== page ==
After inquiring about the appropriate age for Joseph and the Amazing Technicolor Dreamcoat, I brought all three children to the theater — ages 12, 10 and six. My youngest loved the show. In fact, she was so excited when she knew a song or recognized a part of the biblical story, she couldn’t hold back in her excitement and I found myself shushing her several times. At intermission, we spoke of the importance of respecting other patrons, which seemed to help calm her for the second act. Likely, this was a conversation we should have had prior to the show.

To determine whether your child is old enough to attend a show, it’s best you call the theater prior to purchasing tickets. While I can offer (what I think) is an excellent recommendation, the true rules are the responsibility of the theater.

The Kimmel Center will soon host Disney’s Beauty and the Beast at the Academy of Music. Tickets are now available and the Kimmel Center has shared that the recommended age is 3 and up.

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Do Broadway theaters have kid-rule? what's the right age to take your child to a broadway show? How do you know if a show is kid-friendly?

All photos (except the theater seats image provided) by The Kimmel Center and associated agencies.


mom of 3 and wife living in the Philadelphia suburbs, Julie is a former elementary school teacher and a Public Relations manager. She is the owner/editor of Julieverse, a merchandiser with Chloe + Isabel ( and founder VlogMom and Splash Creative Media. A marketing strategist and freelance education and parenting writer by trade, Julie attempts to carve out time to enjoy playing with her kids, PTO, cooking and exercise.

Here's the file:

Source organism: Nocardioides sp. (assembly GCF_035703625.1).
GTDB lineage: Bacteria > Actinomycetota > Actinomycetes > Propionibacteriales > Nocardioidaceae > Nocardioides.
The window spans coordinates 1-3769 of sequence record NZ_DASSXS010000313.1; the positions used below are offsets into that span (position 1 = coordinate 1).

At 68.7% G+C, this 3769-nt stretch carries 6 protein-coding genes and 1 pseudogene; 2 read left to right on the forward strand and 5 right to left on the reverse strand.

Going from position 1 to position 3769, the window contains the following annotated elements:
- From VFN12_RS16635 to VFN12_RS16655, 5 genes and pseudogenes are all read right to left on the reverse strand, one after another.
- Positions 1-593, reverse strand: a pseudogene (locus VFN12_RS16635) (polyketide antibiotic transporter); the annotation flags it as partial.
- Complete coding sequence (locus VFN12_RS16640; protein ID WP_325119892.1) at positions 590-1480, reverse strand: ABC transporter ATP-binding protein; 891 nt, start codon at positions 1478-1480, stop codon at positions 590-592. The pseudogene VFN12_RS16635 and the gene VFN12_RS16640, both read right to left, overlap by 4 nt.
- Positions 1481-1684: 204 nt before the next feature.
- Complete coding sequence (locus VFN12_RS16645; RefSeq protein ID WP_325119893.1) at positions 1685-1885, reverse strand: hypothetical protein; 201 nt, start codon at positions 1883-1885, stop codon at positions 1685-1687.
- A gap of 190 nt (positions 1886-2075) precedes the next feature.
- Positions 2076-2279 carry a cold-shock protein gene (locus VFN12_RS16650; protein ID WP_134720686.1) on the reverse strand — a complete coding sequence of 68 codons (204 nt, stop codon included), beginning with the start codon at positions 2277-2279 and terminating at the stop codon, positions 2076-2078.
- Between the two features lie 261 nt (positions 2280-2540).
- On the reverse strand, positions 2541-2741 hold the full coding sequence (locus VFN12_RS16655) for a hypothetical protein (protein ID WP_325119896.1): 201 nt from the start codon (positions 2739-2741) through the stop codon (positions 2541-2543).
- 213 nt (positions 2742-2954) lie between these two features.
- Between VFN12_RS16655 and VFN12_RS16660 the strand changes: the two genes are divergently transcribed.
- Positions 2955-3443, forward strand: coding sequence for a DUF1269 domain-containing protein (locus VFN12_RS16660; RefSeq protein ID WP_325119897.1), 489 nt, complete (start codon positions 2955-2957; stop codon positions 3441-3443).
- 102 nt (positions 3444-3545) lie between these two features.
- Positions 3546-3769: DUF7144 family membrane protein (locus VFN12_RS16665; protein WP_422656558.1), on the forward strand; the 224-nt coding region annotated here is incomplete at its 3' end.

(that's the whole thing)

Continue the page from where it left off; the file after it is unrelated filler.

© 2016, Julie Meyers Pron. All rights reserved.


  1. says

    I very much agree – you have to really know your child. We took our 3.5 year old (what?!) to see Newsies on Broadway. She ROCKED IT, but I knew she was that kind of kid. She behaved better than some of the adults near us. She is now 7 and has seen Matilda, Beauty and the Beast, Wicked, Newsies a 2nd time, and is always well behaved and engaged. Beauty and the Beast at the Academy of Music a few years ago (she was 4) was actually the only one that seriously scared her during a few parts that were pretty dark and scary with the Beast.

    That all being said. My son (currently driving monster trucks up the back of my laptop and dropping them on my hands as I try to type) is 2 years old. He will be lucky if he sees a show by the age of 5 or 6. Even then, he still might not be ready to sit quietly. :) :) :)

    It is extremely frustrating to pay good money for show tickets only to have to contend with kids who are taking away from the show. I would never want to put MY kids in the position of annoying other theater-goers as well Good tips!